Why the hell did Obama sign the indefinite detention bill?

Okay so I know we are all pissed. I’m even pissed and I normally give President Obama a huge benefit of the doubt.

President Obama signing the National Defense Authorization Agreement, or the NDAA, including provisions which do not prohibit the indefinite detention of American citizen “terror” suspects is wholly unacceptable.

But….

Before we all become Ron Paul supporters over this it’s important to consider a few points about what the NDAA is and why the provisions about detention were included as policy riders (essentially as a poison pill) tacked on to the thousand page bill.

The NDAA is a must pass bill. It is the bill which literally funds the military. That includes paychecks for our military veterans. That includes paying for equipment and gear for our service members abroad. That includes funding our intelligence agencies and contractors which actually do a lot of important work to help protect us from actual terrorists.

This means that if Obama does not pass the NDAA then soldiers can’t eat.

So why didn’t Obama just veto the crap? Well, if he vetoes the bill, which was passed with enough votes to override that veto, it becomes law anyway. There is a very solid point to be made that he should have vetoed the bill to make the political point that the detention provisions were unconstitutional and unacceptable. That said, again troops need food. Their families need paychecks.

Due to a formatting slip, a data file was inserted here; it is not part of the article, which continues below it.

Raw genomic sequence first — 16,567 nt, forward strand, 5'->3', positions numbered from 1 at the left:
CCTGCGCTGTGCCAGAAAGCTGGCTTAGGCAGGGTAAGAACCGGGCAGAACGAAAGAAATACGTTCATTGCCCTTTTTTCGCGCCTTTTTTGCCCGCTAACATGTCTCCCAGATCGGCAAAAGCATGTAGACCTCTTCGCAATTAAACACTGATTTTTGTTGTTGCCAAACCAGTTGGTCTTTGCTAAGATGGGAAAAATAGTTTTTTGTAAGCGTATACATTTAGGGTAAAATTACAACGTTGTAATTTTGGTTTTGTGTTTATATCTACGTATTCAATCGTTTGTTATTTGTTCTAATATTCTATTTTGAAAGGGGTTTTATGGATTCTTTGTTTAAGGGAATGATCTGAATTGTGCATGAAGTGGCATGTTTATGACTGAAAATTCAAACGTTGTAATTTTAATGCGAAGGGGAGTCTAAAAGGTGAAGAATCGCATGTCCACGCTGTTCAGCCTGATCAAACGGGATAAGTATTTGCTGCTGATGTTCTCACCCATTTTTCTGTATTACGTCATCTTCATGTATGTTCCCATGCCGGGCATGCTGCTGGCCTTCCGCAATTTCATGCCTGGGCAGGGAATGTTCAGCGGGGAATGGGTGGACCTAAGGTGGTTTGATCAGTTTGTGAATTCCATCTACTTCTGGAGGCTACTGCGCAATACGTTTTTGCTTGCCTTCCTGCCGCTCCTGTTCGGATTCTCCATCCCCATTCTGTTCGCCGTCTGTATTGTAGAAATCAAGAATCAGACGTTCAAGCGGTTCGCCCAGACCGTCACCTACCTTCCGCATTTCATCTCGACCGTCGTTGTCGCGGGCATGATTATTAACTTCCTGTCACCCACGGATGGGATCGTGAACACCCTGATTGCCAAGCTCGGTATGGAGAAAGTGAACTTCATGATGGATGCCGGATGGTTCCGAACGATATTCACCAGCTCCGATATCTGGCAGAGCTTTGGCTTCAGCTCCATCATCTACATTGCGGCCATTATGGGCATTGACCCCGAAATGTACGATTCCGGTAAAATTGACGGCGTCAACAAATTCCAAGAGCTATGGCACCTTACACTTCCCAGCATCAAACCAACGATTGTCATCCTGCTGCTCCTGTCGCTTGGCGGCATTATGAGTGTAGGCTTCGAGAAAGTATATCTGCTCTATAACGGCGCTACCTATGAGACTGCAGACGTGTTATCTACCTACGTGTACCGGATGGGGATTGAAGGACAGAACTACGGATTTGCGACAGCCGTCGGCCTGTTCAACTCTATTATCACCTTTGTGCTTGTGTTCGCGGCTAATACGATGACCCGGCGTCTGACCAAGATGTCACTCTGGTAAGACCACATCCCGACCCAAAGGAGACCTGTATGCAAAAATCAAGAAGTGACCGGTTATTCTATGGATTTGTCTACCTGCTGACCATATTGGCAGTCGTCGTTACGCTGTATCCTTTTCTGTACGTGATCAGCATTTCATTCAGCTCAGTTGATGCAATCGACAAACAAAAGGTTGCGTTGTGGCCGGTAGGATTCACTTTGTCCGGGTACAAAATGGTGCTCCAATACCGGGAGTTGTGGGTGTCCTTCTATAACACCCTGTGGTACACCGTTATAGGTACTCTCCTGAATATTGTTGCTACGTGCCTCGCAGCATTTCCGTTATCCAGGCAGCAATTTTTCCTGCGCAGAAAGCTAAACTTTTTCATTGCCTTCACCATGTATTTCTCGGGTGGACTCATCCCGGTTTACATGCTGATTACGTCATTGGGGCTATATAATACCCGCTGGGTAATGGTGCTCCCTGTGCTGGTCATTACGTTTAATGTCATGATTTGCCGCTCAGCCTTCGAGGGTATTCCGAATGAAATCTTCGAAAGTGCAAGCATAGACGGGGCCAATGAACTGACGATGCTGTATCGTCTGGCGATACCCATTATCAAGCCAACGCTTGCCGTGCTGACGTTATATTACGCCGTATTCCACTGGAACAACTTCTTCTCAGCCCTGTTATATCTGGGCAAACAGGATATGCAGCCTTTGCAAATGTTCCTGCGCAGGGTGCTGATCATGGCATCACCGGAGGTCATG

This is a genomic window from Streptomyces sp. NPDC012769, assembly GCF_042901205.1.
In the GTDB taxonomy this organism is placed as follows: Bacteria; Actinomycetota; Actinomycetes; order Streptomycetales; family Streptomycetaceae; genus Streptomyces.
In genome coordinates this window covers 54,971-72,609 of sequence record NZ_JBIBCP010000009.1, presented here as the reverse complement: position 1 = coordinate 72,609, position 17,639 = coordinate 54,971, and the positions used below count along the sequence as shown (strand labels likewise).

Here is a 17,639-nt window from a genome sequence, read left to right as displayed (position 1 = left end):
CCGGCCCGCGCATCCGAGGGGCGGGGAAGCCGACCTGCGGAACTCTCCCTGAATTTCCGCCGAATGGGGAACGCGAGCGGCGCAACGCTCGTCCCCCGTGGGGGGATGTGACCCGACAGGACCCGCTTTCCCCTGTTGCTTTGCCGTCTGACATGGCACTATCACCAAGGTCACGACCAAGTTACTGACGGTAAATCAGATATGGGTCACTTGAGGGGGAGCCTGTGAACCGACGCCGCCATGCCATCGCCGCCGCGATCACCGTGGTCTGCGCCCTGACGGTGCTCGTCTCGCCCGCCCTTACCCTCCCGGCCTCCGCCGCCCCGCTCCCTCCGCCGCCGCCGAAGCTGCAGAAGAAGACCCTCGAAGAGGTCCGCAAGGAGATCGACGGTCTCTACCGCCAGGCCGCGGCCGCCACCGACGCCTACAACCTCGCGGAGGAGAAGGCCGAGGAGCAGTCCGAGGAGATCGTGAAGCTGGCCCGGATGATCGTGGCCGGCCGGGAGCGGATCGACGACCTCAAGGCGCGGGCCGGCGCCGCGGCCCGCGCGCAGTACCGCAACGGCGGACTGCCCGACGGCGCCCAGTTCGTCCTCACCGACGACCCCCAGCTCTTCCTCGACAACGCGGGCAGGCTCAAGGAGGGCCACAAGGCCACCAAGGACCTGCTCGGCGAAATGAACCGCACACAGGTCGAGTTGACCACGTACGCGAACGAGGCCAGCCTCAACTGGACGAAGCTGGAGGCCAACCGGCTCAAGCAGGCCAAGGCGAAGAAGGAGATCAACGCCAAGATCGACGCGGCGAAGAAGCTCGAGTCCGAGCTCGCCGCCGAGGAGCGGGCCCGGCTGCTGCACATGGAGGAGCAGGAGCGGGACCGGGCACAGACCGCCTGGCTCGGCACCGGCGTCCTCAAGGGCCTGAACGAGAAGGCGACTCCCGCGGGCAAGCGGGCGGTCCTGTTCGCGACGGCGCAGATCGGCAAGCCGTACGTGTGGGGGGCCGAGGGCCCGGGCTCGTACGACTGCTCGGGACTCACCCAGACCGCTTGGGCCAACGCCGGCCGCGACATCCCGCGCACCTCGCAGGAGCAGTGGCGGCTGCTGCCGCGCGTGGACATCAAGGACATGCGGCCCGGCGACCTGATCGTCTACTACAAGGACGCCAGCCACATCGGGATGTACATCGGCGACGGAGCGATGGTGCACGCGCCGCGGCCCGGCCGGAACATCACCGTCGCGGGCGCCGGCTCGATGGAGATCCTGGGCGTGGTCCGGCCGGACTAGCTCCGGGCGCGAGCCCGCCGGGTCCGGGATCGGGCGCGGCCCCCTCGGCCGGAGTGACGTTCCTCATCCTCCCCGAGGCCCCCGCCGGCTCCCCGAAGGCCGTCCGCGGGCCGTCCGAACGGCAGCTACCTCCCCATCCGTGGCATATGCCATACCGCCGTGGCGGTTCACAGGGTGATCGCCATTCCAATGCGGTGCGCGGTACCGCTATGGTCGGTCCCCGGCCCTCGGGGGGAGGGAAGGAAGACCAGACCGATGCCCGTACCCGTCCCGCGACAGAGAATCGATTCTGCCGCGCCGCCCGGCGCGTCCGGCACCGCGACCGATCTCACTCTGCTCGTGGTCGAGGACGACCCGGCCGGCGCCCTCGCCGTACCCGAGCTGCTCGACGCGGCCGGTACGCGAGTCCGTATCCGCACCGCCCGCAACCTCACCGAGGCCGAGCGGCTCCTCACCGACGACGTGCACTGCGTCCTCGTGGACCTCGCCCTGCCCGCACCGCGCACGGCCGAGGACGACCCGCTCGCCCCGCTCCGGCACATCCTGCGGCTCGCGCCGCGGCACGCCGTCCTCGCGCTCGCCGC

So what else was in the NDAA besides authorization for the Treasury Department to pay our soldiers and authoritarian language about indefinite detention? Glad you asked.

Also, included in the NDAA for the very first time were provisions to address the horrific problem of sexual assault in the military. The NDAA that was just signed included allowances for a servicewoman who is raped to transfer to a new base as to not be forced to live and see her rapist every day. Before this NDAA she was forced to live on the same base.

Lastly, two important points. In this situation I see Obama with two choices: veto that crap and have troop pay delayed and the bill passes anyway because of the veto override. OR, sign it and issue a signing statement assuring everyone that your administration isn’t going to go full dictatorship and start locking up everyone until the end of time (obviously, it’s not the Obama administration that is the cause for concern but how future administrations use this power). Obama chose the latter.

Secondly, the detention provisions in the bill are unconstitutional (any readers we have who are lawyers might want to chime in here) and will more likely than not be challenged in court. Things like the 4th, 5th, 6th, oh and the 8th Amendment come to mind? Even a conservative Roberts Court will take issue with these provisions.